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when you thought the gambling world was in top gear, everything slows to allow
people to look over the fence and see what is going on. What they see is
'steady as she goes' and probably will remain that way until the government
white-paper on gambling appears in the spring.
A fight is however
brewing with Camelot. Because of ever diminishing lottery sales they are sure
to fail to meet the targets they promised in order to beat Richard Branson
earlier this year when retaining their license. An excuse is needed and
gambling reform is it. We wouldn't normally bother with anything they have to
say but the Camelot boys do have clout at the Treasury because its Gordon Brown
who is pushing the gambling reform idea.
Just why Gordon Brown is
concerned will soon be seen as his spending soars and his income doesn't. His
whole premise for gambling reform was increase in tax revenue and the Knights
at the Round table are saying they have lost out to more people playing bingo
because of bigger prizes, believe it or not. This means less money for good
causes and a gap the government is likely to be embarrased about. Brown will
have to make up his mind which side to back.
Poker hasn't really
figured in legislation and is unlikely to unless the Sports Council of GB
(funded by lottery money) takes it on as a sport. Poker has been growing
despite closing card rooms and the Quarter Million in Walsall was a product of
that growth with a great 121 player turnout last month. They struggled with the
size of that turnout and the General Manager showed his sweet ignorance of
players when he said, "I just can't understand why they (the players) would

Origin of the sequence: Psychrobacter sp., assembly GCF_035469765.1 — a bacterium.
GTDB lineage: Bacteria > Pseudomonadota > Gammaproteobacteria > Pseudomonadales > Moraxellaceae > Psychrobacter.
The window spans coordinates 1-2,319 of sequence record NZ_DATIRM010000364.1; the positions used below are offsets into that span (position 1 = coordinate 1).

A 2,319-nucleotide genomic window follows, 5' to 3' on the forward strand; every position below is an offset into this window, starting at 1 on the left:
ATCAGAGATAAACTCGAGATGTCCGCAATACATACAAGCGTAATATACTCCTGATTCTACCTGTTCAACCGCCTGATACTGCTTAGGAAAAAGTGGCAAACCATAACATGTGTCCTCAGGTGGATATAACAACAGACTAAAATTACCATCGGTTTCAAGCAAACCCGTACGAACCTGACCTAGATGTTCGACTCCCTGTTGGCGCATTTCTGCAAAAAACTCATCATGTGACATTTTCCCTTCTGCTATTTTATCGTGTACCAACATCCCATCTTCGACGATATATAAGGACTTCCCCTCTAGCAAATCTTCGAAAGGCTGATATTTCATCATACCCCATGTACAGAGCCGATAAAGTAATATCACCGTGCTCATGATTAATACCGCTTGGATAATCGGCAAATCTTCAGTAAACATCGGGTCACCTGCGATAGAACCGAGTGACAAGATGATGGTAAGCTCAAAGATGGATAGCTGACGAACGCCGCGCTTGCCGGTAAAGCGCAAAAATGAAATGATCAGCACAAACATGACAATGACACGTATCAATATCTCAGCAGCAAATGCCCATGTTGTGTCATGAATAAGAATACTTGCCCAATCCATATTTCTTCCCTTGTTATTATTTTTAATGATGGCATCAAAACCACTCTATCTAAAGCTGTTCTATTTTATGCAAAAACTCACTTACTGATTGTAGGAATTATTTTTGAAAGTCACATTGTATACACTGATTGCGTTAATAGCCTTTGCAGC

leave it to the last moment to enter a £2500 competition". Hats off to
its success but alas, moving on from here to bigger tournaments is very
difficult given the complete lack of the skills necessary.
will tell if poker makes leaps or small steps. Several very big tournaments are
planned, notably the Poker Million, and their public success is a crucial
factor. Whilst we wish Barry Hearn would make the card game a popular TV
fixture his idea of running an event is still stuck in the days of Matchroom
paying people to play snooker or pool or anything. When people pay their own
prize money they naturally need and should get a bigger say in what goes on.
Forcing all competitors to pay the $10,000 entry fee one month in advance seems
like his way of making sure he never has to deal with poker ever again. Were no
lessons learnt at the Poker Million in the Isle of Man last
Rounding up, the news from Las Vegas is that the poor and doomed
venture that was the Aladdin casino, brainchild of people at London Clubs,
people who incidentally have all disappeared, is to be auctioned off next year.
Administrators are waiting for the expected upturn in business to lift its sale
price. Also, to get you your mouths watering for next month, someone tipped us
off that Peter Stringfellow is looking to open a poker club in London! There
should be some interesting extras for the customers.
Next issue a
complete round-up of UK gambling